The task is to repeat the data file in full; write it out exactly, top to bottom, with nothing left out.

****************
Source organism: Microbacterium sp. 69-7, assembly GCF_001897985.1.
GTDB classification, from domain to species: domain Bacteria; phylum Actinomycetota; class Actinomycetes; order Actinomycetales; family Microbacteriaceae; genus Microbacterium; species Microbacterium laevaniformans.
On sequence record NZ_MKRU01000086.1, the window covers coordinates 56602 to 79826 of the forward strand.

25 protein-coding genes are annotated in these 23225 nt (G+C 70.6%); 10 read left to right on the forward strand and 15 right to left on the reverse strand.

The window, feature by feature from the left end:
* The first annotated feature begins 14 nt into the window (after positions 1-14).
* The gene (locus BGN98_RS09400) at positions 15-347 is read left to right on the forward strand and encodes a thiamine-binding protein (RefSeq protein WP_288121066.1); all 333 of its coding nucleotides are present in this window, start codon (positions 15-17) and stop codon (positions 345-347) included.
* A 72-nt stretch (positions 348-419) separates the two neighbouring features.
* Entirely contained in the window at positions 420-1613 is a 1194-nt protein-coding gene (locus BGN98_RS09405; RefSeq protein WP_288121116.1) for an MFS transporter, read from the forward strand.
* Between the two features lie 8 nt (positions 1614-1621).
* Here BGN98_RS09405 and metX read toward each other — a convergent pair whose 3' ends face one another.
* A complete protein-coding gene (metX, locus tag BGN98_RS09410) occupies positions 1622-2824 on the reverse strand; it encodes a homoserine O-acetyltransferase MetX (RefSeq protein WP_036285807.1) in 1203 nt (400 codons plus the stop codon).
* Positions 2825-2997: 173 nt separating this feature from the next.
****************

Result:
Source organism: Microbacterium sp. 69-7, assembly GCF_001897985.1.
GTDB classification, from domain to species: domain Bacteria; phylum Actinomycetota; class Actinomycetes; order Actinomycetales; family Microbacteriaceae; genus Microbacterium; species Microbacterium laevaniformans.
On sequence record NZ_MKRU01000086.1, the window covers coordinates 56602 to 79826 of the forward strand.

25 protein-coding genes are annotated in these 23225 nt (G+C 70.6%); 10 read left to right on the forward strand and 15 right to left on the reverse strand.

The window, feature by feature from the left end:
* The first annotated feature begins 14 nt into the window (after positions 1-14).
* The gene (locus BGN98_RS09400) at positions 15-347 is read left to right on the forward strand and encodes a thiamine-binding protein (RefSeq protein WP_288121066.1); all 333 of its coding nucleotides are present in this window, start codon (positions 15-17) and stop codon (positions 345-347) included.
* A 72-nt stretch (positions 348-419) separates the two neighbouring features.
* Entirely contained in the window at positions 420-1613 is a 1194-nt protein-coding gene (locus BGN98_RS09405; RefSeq protein WP_288121116.1) for an MFS transporter, read from the forward strand.
* Between the two features lie 8 nt (positions 1614-1621).
* Here BGN98_RS09405 and metX read toward each other — a convergent pair whose 3' ends face one another.
* A complete protein-coding gene (metX, locus tag BGN98_RS09410) occupies positions 1622-2824 on the reverse strand; it encodes a homoserine O-acetyltransferase MetX (RefSeq protein WP_036285807.1) in 1203 nt (400 codons plus the stop codon).
* Positions 2825-2997: 173 nt separating this feature from the next.